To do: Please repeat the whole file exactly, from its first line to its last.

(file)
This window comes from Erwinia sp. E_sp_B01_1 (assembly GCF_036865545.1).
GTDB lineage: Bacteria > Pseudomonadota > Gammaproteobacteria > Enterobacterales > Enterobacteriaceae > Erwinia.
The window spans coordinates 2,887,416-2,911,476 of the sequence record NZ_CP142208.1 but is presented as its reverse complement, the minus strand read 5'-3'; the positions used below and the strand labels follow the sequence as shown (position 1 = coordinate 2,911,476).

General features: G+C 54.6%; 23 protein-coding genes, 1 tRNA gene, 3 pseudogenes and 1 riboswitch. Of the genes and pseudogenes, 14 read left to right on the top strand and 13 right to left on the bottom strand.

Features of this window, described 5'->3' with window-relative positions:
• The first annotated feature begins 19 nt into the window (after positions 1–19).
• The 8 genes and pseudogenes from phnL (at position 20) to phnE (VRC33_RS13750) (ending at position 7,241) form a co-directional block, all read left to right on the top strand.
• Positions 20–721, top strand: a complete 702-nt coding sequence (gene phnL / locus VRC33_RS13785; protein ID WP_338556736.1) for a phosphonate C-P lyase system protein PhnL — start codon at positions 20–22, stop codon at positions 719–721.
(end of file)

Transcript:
This window comes from Erwinia sp. E_sp_B01_1 (assembly GCF_036865545.1).
GTDB lineage: Bacteria > Pseudomonadota > Gammaproteobacteria > Enterobacterales > Enterobacteriaceae > Erwinia.
The window spans coordinates 2,887,416-2,911,476 of the sequence record NZ_CP142208.1 but is presented as its reverse complement, the minus strand read 5'-3'; the positions used below and the strand labels follow the sequence as shown (position 1 = coordinate 2,911,476).

General features: G+C 54.6%; 23 protein-coding genes, 1 tRNA gene, 3 pseudogenes and 1 riboswitch. Of the genes and pseudogenes, 14 read left to right on the top strand and 13 right to left on the bottom strand.

Features of this window, described 5'->3' with window-relative positions:
• The first annotated feature begins 19 nt into the window (after positions 1–19).
• The 8 genes and pseudogenes from phnL (at position 20) to phnE (VRC33_RS13750) (ending at position 7,241) form a co-directional block, all read left to right on the top strand.
• Positions 20–721, top strand: a complete 702-nt coding sequence (gene phnL / locus VRC33_RS13785; protein ID WP_338556736.1) for a phosphonate C-P lyase system protein PhnL — start codon at positions 20–22, stop codon at positions 719–721.